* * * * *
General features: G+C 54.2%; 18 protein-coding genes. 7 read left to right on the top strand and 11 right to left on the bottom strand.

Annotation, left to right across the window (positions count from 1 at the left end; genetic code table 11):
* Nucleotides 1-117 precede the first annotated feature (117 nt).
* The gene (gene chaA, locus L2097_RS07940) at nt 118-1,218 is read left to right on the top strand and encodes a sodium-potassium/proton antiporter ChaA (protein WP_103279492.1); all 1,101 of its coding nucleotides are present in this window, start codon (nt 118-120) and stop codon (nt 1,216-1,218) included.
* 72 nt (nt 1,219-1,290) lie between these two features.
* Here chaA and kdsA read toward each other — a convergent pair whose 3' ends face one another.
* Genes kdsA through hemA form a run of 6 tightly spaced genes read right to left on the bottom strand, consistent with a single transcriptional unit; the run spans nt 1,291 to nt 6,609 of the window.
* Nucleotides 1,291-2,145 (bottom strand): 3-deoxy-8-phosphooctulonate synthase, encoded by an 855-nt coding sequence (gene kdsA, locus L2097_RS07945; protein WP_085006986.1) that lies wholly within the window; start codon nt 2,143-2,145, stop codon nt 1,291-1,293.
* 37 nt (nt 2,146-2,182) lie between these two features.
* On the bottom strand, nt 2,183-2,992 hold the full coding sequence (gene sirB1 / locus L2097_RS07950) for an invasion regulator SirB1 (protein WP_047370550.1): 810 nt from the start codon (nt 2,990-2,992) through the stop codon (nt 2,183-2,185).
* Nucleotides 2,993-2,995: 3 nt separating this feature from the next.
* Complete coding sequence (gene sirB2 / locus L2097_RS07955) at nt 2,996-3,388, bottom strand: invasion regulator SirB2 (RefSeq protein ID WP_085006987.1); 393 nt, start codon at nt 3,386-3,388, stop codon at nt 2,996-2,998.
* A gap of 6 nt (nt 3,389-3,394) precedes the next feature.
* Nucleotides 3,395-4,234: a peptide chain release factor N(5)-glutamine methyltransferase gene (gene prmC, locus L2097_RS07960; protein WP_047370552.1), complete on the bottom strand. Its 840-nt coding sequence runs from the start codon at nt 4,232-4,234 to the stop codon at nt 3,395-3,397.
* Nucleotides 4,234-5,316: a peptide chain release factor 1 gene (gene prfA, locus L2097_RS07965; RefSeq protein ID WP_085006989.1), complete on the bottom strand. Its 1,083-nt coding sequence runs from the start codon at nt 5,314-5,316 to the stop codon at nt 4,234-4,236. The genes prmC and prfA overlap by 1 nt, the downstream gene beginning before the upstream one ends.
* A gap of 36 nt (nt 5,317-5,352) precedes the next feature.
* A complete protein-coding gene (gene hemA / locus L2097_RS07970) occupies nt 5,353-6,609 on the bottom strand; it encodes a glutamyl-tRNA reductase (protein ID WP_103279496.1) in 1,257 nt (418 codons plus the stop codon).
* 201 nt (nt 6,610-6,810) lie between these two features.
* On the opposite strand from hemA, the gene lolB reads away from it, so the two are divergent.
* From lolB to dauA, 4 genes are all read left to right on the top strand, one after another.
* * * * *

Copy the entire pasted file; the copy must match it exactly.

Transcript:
General features: G+C 54.2%; 18 protein-coding genes. 7 read left to right on the top strand and 11 right to left on the bottom strand.

Annotation, left to right across the window (positions count from 1 at the left end; genetic code table 11):
* Nucleotides 1-117 precede the first annotated feature (117 nt).
* The gene (gene chaA, locus L2097_RS07940) at nt 118-1,218 is read left to right on the top strand and encodes a sodium-potassium/proton antiporter ChaA (protein WP_103279492.1); all 1,101 of its coding nucleotides are present in this window, start codon (nt 118-120) and stop codon (nt 1,216-1,218) included.
* 72 nt (nt 1,219-1,290) lie between these two features.
* Here chaA and kdsA read toward each other — a convergent pair whose 3' ends face one another.
* Genes kdsA through hemA form a run of 6 tightly spaced genes read right to left on the bottom strand, consistent with a single transcriptional unit; the run spans nt 1,291 to nt 6,609 of the window.
* Nucleotides 1,291-2,145 (bottom strand): 3-deoxy-8-phosphooctulonate synthase, encoded by an 855-nt coding sequence (gene kdsA, locus L2097_RS07945; protein WP_085006986.1) that lies wholly within the window; start codon nt 2,143-2,145, stop codon nt 1,291-1,293.
* 37 nt (nt 2,146-2,182) lie between these two features.
* On the bottom strand, nt 2,183-2,992 hold the full coding sequence (gene sirB1 / locus L2097_RS07950) for an invasion regulator SirB1 (protein WP_047370550.1): 810 nt from the start codon (nt 2,990-2,992) through the stop codon (nt 2,183-2,185).
* Nucleotides 2,993-2,995: 3 nt separating this feature from the next.
* Complete coding sequence (gene sirB2 / locus L2097_RS07955) at nt 2,996-3,388, bottom strand: invasion regulator SirB2 (RefSeq protein ID WP_085006987.1); 393 nt, start codon at nt 3,386-3,388, stop codon at nt 2,996-2,998.
* A gap of 6 nt (nt 3,389-3,394) precedes the next feature.
* Nucleotides 3,395-4,234: a peptide chain release factor N(5)-glutamine methyltransferase gene (gene prmC, locus L2097_RS07960; protein WP_047370552.1), complete on the bottom strand. Its 840-nt coding sequence runs from the start codon at nt 4,232-4,234 to the stop codon at nt 3,395-3,397.
* Nucleotides 4,234-5,316: a peptide chain release factor 1 gene (gene prfA, locus L2097_RS07965; RefSeq protein ID WP_085006989.1), complete on the bottom strand. Its 1,083-nt coding sequence runs from the start codon at nt 5,314-5,316 to the stop codon at nt 4,234-4,236. The genes prmC and prfA overlap by 1 nt, the downstream gene beginning before the upstream one ends.
* A gap of 36 nt (nt 5,317-5,352) precedes the next feature.
* A complete protein-coding gene (gene hemA / locus L2097_RS07970) occupies nt 5,353-6,609 on the bottom strand; it encodes a glutamyl-tRNA reductase (protein ID WP_103279496.1) in 1,257 nt (418 codons plus the stop codon).
* 201 nt (nt 6,610-6,810) lie between these two features.
* On the opposite strand from hemA, the gene lolB reads away from it, so the two are divergent.
* From lolB to dauA, 4 genes are all read left to right on the top strand, one after another.